This January viewpoint makes the wide beach sand look a little desolate but I liked the way the light reflected off the small water channel.
It looks as if that cloud is dropping a fair bit of snow on those distant hills.
The weather has been stunning this week with a 29 or 30C noted this afternoon which for Scotland is scorching. Now at first glance you might think that this shot was taken recently, but, no, this was January when I had to take off my gloves in order to shoot the picture……and a January that was very stormy……so this was one of the few winter days when we saw some sunshine.
In the heat this week I’ve been busy cutting mount board and sorting frames instead of getting out and enjoying the weather…….and very much overheating even with the fan going, trying to get a set of pictures ready for a small show in the Left Bank Gallery in Kirkcudbright that can be viewed over next weekend in the Art & Crafts Trail which brings lots of visitors into the town. If you are in the area please drop in and say hi, and you can even buy a copy of this photo…..!
Sometimes the prevailing lighting in places like this is just lovely, but often you know that your camera just can’t cope with the wide range of light and either you don’t even attempt to capture it, or you come away disappointed with the results. This, of course, was taken before I even knew what HDR was, let alone tried to use it and although occasionally I would have bracketed a couple of shots in the hope of success, the idea of merging them together, for me anyway, was very rarely attempted. The only software I was using then was Photoshop 7 and I don’t think that it had the facility to merge images like you can now, and today I’m very happy to have access to Photomatix Pro, though maybe like me, you go through phases of working in HDR and you have to go out shooting in a more considered and planned way to make the best use of it, and most of the time I just grab shots to make the most of an unexpected opportunity, rather than making a more considered approach……I guess that both ways can serve us well but I do need to be a better organised, better structured photographer.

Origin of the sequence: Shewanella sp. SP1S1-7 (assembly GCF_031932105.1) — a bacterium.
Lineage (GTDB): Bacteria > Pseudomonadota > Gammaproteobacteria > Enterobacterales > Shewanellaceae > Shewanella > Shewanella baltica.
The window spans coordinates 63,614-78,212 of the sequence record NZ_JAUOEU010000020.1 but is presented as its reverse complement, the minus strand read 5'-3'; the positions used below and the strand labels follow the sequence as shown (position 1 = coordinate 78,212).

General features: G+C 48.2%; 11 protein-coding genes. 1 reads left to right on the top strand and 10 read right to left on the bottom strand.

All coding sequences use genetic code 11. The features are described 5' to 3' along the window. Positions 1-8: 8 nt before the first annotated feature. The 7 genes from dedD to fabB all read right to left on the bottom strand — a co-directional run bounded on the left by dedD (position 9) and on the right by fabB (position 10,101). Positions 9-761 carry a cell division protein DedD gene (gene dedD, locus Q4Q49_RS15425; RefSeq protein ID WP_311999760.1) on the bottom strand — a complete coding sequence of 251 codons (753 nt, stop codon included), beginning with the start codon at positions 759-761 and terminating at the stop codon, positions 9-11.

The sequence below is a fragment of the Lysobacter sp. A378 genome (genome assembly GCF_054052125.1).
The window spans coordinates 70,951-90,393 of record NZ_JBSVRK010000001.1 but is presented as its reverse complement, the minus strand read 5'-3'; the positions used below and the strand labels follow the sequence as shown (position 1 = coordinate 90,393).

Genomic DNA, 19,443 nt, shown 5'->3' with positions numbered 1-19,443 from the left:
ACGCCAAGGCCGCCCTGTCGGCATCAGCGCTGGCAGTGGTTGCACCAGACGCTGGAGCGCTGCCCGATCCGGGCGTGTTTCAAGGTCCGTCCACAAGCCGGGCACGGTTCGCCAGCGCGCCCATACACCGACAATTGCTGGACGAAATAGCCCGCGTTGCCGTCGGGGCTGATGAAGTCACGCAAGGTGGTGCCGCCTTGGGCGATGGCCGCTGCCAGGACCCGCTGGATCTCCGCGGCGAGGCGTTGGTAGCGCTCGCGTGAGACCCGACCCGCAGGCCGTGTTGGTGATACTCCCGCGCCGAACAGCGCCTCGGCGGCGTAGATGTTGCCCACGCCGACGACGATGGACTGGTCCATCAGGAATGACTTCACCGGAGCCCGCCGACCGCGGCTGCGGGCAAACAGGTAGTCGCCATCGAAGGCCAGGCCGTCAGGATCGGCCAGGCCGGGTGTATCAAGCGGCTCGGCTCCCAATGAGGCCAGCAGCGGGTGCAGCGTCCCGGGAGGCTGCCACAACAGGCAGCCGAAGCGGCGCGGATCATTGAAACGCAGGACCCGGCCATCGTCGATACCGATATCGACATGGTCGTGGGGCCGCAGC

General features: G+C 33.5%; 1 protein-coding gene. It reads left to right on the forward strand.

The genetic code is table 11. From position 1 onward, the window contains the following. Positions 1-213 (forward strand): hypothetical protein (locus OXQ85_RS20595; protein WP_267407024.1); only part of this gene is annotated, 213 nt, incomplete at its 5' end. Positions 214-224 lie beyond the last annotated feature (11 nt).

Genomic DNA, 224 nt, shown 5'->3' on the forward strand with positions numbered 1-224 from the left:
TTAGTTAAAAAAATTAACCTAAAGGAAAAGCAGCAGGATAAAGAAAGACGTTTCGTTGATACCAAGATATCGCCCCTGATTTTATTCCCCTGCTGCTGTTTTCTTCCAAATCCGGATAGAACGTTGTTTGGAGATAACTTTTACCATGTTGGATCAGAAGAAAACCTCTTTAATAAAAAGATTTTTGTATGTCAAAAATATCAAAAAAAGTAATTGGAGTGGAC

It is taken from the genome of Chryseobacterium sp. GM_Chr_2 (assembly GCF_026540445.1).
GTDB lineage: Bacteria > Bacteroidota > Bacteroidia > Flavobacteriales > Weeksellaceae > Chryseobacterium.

This 2004 photo was taken on my first digital camera, a Minolta Dimage 7, which actually did a very good job and I liked its colour rendition. Minolta replaced my first camera after it developed a fault, so I was impressed with their service. Since then I have worked with Olympus cameras, and really enjoy my OM-D.
Angkor Wat is one of those must visit places. I think it was at the Bayon where there’s a carving of a stegosaurus on one of the door mouldings……!
Kyoto has some fine attractions including the railway museum and we visited here while staying with friends in Takamatsu. The contrast between the museum and the modern railway station in Kyoto is extreme and visiting both places is very worthwhile. There are some more posts to be found on this blog that include views in Kyoto, Takamatsu and other locations in Japan, so if you are interested, just put in a search at the top of the right hand sidebar.
When we visited the museum there were two locomotives in steam that were running up and down the small passenger line, though it would be fantastic to see one of these mighty engines in full cry out on the main line with the sound of the exhaust echoing back from cutting sides and bridges. What a sight that must be.
Knockbrex Viewpoint provides the vantage for this shot looking west across Fleet Bay towards the Galloway Hills in Dumfries & Galloway, Scotland.
South West Scotland is a lovely place to live, and the Fleet Estuary has many pleasant sand fringed beaches to explore. That, and the right to roam those hills, and you couldn’t asked for a better destination…..just so long as you don’t come while I’m out looking for an unspoiled photographic viewpoint…..
Joking….there’s plenty of space for all….so long as you wear camouflage….and talk quietly….
A reworking of an old favourite of mine taken in Colin Saul’s amazing shed.
Colin is one of the activists behind the Art & Crafts Trail that takes place in Kirkcudbright at the beginning of August each year and he is an ardent believer in the arts being accessible to all. Not only that but he has a hands on approach to creativity, making art out of found objects, producing environmental sculpture and advocating a non elitist and non judgemental philosophy concerning the arts. Colin, Pauline and Vivien are the essential mainstay of the event. All power to your elbow guys.